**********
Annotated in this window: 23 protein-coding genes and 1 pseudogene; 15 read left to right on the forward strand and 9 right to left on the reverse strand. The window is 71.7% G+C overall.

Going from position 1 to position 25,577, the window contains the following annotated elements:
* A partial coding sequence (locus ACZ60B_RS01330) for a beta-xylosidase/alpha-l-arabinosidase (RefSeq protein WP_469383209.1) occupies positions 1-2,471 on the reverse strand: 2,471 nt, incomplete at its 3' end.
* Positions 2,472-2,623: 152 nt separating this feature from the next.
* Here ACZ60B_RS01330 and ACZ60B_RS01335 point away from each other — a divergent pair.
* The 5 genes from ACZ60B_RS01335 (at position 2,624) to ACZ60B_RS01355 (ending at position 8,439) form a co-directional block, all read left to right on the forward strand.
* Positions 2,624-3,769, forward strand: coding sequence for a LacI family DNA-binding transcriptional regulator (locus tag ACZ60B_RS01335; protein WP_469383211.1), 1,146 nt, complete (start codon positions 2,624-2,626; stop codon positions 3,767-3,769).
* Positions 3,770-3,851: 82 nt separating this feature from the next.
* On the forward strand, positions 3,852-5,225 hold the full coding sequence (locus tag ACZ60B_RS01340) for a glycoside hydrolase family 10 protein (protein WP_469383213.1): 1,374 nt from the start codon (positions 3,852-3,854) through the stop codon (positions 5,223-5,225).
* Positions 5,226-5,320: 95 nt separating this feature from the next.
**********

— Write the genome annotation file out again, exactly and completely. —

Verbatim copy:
Annotated in this window: 23 protein-coding genes and 1 pseudogene; 15 read left to right on the forward strand and 9 right to left on the reverse strand. The window is 71.7% G+C overall.

Going from position 1 to position 25,577, the window contains the following annotated elements:
* A partial coding sequence (locus ACZ60B_RS01330) for a beta-xylosidase/alpha-l-arabinosidase (RefSeq protein WP_469383209.1) occupies positions 1-2,471 on the reverse strand: 2,471 nt, incomplete at its 3' end.
* Positions 2,472-2,623: 152 nt separating this feature from the next.
* Here ACZ60B_RS01330 and ACZ60B_RS01335 point away from each other — a divergent pair.
* The 5 genes from ACZ60B_RS01335 (at position 2,624) to ACZ60B_RS01355 (ending at position 8,439) form a co-directional block, all read left to right on the forward strand.
* Positions 2,624-3,769, forward strand: coding sequence for a LacI family DNA-binding transcriptional regulator (locus tag ACZ60B_RS01335; protein WP_469383211.1), 1,146 nt, complete (start codon positions 2,624-2,626; stop codon positions 3,767-3,769).
* Positions 3,770-3,851: 82 nt separating this feature from the next.
* On the forward strand, positions 3,852-5,225 hold the full coding sequence (locus tag ACZ60B_RS01340) for a glycoside hydrolase family 10 protein (protein WP_469383213.1): 1,374 nt from the start codon (positions 3,852-3,854) through the stop codon (positions 5,223-5,225).
* Positions 5,226-5,320: 95 nt separating this feature from the next.